Mithrandir finally stopped chanting and placed both his hands around the bleeding wrists. In a few minutes the flow had stopped and he gently pulled the hands apart. All three looked around at the vines as the rustling quieted and after a time, stopped altogether. The man and elf sat on the ground, waiting for the world to stop tilting and slowly spinning.

Gandalf removed his satchel from over his shoulder and took out bandages and ointment. The cuts, though deep, were short, and already closing due to the wizard's attentions. After bandaging them he cleaned the hands of both friends and finally his own. He returned to his bag and rummaged around in it. He finally found what he was looking for and pulled out a large pastry wrapped in linen and squashed from traveling. "There! Just what you need—something sweet!" He broke the confection into two pieces and presented the larger one to Aragorn and Legolas, while he began to munch happily on the other.

Legolas turned his head away in revulsion but the ranger hissed at him, "Just eat it! He will not leave us alone until we do." He took their piece and broke it in half. He bit into his portion. It was quite tasty and he grinned at the elf and nodded encouragingly. With a sigh, the elf accepted his piece and took a very small bite. Surprised, he looked at Aragorn. It was good! His queasy stomach accepted it without complaint. Both man and elf began to feel much better as they finished their pastry and they looked at Gadalf questioningly. Surely there were more—and odder—ingredients in this cake than was usual for such things. The maiar just smiled and licked his fingertips.

Legolas wanted reassurance about the welfare of his forest. "Is the monster gone? Have you worked the spell successfully?"

Mithrandir frowned. "Not gone, no. But he sleeps again and that is the best we can do at this time. We have a few other things to worry about as you know well, Prince of Greenwood That Was. Now, perhaps, when you return home you will be more forceful in reminding your warriors not to traverse this place?"

Legolas answered fervently, "That I will!"

The thought of "home" had Aragorn looking pensive. "Mithrandir," he began, "I have been thinking. You know that Elrond has had many, many burdensome things on his mind these last years."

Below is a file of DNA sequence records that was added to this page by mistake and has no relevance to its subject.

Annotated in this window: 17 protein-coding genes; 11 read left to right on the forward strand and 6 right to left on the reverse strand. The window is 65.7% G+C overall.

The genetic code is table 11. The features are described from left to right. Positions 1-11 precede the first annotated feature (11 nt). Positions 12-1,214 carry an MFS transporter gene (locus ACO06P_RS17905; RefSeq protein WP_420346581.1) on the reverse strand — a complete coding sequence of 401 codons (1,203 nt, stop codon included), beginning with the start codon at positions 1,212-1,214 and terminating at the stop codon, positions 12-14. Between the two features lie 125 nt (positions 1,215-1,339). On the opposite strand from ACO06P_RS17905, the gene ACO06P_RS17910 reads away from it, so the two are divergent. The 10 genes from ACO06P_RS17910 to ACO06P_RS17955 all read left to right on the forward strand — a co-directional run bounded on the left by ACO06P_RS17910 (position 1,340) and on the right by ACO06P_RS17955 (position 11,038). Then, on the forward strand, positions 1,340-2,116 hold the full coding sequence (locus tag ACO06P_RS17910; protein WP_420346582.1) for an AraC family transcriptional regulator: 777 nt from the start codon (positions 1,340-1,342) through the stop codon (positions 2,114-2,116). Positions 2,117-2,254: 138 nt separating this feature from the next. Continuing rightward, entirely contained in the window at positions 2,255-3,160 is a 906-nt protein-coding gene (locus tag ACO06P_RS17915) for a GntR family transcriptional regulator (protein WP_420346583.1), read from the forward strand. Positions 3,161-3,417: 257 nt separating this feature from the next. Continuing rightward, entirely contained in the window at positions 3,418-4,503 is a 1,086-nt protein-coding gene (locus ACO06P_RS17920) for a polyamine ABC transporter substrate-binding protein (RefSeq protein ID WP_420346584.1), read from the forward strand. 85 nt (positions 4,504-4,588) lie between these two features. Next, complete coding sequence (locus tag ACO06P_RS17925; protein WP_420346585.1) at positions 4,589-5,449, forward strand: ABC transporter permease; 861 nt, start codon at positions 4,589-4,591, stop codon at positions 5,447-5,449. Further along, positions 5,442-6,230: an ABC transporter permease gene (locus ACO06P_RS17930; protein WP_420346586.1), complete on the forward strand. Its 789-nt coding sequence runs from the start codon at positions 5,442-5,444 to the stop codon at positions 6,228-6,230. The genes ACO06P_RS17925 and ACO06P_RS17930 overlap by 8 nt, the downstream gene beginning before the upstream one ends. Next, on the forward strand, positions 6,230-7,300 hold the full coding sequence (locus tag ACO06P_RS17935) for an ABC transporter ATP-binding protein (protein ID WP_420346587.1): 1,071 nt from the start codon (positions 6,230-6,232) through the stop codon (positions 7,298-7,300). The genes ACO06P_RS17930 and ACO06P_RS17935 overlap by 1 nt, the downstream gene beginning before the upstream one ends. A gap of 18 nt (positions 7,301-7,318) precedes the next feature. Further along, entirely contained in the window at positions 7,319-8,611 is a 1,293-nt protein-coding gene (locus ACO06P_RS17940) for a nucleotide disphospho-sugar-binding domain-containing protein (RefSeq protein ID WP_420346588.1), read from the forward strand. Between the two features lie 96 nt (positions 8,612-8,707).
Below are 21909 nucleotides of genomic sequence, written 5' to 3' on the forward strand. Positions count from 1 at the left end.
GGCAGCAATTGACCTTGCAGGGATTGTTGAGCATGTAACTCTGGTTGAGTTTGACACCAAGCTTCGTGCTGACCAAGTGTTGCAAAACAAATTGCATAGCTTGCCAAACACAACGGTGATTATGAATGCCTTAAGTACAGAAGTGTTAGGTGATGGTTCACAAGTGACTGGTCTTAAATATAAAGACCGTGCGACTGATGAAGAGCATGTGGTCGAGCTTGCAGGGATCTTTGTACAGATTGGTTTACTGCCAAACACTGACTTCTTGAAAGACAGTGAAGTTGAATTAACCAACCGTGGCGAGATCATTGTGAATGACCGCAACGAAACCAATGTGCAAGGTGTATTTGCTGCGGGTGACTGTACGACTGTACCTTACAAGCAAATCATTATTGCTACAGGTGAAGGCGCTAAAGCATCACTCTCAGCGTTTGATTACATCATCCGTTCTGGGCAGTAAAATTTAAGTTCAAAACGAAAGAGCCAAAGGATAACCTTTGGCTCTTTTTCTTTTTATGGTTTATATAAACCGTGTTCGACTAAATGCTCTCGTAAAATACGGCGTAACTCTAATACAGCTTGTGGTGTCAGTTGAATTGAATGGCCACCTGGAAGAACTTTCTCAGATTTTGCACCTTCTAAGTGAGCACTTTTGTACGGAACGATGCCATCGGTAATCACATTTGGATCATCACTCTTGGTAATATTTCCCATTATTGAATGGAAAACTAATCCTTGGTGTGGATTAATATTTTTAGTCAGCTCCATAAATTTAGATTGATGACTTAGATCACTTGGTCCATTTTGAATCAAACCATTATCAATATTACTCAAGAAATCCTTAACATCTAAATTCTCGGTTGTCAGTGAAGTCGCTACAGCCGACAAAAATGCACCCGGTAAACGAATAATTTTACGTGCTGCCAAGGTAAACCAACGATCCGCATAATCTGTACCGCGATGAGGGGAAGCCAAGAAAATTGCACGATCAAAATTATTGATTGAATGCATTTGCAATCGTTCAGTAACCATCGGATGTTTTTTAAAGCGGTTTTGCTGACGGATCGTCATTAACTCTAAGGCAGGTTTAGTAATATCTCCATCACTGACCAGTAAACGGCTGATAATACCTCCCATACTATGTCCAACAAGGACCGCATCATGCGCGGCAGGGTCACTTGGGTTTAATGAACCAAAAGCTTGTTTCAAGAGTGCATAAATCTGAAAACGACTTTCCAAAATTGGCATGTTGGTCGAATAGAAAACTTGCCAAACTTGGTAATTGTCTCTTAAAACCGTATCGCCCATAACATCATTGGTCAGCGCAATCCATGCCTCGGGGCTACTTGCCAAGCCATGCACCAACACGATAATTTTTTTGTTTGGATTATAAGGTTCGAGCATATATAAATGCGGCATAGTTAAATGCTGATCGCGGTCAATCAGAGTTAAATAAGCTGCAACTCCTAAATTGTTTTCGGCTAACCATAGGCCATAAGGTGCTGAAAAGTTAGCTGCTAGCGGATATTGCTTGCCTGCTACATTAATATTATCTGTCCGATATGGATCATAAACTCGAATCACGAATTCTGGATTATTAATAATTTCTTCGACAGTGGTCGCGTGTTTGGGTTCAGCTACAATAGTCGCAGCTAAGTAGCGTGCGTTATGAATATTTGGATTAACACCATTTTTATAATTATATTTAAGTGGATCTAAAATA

Cautiously, the wizard agreed. "Yes. Yes, I think we could all agree with that statement. What is your point?"

"Well, no one knows about all this other than the three of us, correct? Why should it go farther?"

"What about Galadriel?"

"Oh." Aragorn was crestfallen. "She tells Ada everything. There is no hope in keeping my part in this quiet. I reckon I had better spend a few more years with the rangers before I go home."

Legolas snorted. "Huh! You think you have troubles ahead of you! My father has only the most nodding acquaintance with words like 'compassion,' 'mercy,' and 'understanding.' And his son almost let a giant, rampaging vine eat Mirkwood! Through open disobedience to a royal decree, no less. Of course, it was decreed a very long time ago, but that will not help me at all!"

The friends received help from an unexpected quarter. Gandalf had suddenly had a vision of himself standing between two irate fathers as both thundered, "You almost did WHAT to my SON!" He quickly thought of a plan.

"Do not despair. Unlike so many of your misadventures, this one was totally inadvertent." Aragorn started to protest that all their misadventures were inadvertent, but Legolas elbowed him in the ribs. Now was no time to argue with a wizard who might know a way to avoid parental unpleasantness.

"I will speak with Galadriel. She owes me a favor or two. I think we can arrange that your fathers do not know the entire story."

Legolas, the one in greater peril, was very grateful and said so. Aragorn, however, was intrigued with another aspect of the wizard's statement.

"She owes you favors? Galadriel owes you favors?" A picture of the rather austere Lady of the Wood appeared in his mind. "However did that come about?"

"Well, my boy, let us get hence out of this place and find somewhere to build a nice little fire, with perhaps a brace of coneys?" He looked at the elf and Legolas nodded agreeably. "Then, when we are all fed and comfortable, maybe I will tell you a little about the kinds of trouble a young Noldo can get herself into." He chuckled as they walked to their horses. "Yes, those were interesting times indeed…."